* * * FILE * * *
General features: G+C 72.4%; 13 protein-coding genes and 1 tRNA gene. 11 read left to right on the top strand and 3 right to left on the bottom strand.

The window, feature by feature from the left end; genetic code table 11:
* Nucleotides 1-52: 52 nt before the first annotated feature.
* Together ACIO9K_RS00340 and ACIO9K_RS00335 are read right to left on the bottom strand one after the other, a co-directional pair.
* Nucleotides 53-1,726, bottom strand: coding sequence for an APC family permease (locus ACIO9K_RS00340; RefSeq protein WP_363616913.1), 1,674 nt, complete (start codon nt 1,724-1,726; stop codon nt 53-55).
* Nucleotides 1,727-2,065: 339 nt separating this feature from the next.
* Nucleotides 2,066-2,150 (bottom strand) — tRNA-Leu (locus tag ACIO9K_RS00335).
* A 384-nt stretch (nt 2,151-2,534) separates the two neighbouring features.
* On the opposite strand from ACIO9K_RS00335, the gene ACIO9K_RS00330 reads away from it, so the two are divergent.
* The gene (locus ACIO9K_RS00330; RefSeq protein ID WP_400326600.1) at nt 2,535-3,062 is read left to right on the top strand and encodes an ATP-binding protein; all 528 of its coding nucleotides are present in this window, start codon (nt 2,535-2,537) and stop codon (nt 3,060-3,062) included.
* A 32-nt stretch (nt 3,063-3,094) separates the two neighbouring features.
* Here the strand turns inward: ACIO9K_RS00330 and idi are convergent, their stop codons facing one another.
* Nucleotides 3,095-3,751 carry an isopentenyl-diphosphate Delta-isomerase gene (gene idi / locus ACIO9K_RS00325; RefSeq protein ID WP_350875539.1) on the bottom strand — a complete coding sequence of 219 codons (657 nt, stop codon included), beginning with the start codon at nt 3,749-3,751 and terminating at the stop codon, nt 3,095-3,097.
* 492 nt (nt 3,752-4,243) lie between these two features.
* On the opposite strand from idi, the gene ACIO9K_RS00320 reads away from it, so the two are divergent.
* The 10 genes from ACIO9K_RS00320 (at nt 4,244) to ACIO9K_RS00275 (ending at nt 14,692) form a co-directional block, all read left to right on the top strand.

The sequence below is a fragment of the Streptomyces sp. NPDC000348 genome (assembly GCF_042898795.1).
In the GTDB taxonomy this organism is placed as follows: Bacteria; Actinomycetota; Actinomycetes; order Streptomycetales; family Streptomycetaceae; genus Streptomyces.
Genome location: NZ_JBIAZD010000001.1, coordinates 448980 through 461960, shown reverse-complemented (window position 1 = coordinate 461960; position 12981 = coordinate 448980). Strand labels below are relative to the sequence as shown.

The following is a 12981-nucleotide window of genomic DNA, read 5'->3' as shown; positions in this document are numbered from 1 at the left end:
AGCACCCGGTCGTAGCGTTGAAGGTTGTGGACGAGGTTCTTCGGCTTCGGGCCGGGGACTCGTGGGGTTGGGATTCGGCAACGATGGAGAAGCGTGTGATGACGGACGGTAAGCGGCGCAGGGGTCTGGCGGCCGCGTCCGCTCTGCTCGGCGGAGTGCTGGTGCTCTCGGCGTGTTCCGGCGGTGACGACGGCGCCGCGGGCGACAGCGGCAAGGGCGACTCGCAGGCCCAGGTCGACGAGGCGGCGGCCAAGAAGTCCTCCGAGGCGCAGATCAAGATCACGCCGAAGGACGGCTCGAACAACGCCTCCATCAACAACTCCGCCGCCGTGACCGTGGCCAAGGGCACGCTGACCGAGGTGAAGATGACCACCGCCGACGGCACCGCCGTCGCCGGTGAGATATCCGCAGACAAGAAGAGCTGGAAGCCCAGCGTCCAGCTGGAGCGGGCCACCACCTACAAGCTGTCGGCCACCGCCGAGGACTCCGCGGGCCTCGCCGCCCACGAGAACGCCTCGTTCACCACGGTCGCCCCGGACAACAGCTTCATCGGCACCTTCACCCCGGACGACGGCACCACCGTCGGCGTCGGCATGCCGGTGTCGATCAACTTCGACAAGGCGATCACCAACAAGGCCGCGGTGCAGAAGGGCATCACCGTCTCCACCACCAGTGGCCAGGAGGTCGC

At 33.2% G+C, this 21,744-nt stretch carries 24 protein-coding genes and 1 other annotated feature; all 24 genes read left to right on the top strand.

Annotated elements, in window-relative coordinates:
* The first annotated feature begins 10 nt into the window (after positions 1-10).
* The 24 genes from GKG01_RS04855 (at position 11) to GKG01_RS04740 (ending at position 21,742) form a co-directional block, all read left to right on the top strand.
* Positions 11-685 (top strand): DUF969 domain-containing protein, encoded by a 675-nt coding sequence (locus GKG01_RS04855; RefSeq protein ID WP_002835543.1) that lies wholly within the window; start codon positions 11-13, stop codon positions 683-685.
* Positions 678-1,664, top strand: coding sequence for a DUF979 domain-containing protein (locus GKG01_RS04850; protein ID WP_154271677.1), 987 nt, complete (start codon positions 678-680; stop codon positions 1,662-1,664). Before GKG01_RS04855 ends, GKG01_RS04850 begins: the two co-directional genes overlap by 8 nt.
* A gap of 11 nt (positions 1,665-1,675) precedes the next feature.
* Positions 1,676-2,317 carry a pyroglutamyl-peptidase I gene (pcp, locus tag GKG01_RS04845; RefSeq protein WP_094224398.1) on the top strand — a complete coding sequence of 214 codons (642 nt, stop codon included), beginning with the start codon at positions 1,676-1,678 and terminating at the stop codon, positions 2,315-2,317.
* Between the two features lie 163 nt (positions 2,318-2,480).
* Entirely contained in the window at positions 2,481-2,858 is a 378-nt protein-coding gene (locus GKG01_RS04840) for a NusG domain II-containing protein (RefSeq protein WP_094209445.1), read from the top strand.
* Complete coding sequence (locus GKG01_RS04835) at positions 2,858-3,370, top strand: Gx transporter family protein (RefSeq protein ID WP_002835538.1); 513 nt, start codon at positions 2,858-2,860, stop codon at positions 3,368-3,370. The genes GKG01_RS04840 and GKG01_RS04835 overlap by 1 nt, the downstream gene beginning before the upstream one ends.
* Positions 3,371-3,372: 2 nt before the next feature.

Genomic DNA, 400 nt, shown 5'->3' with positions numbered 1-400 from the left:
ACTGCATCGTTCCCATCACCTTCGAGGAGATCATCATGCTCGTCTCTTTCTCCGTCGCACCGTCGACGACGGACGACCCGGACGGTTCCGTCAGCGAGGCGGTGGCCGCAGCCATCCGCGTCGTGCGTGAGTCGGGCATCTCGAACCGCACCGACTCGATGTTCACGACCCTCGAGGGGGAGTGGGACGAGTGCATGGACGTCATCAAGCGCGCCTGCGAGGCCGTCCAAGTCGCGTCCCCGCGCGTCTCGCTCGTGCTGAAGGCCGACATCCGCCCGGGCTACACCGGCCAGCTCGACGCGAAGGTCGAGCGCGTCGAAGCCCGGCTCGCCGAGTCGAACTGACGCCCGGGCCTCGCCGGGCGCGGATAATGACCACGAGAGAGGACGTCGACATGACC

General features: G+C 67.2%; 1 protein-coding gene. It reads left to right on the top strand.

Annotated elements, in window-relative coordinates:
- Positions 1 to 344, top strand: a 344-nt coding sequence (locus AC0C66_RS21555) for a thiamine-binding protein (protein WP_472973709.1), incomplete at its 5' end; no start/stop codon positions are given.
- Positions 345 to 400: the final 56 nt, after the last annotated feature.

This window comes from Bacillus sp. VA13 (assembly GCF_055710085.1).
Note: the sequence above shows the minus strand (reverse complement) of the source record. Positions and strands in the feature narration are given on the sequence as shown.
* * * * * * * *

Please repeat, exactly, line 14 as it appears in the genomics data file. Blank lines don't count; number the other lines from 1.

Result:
* 492 nt (nt 3,752-4,243) lie between these two features.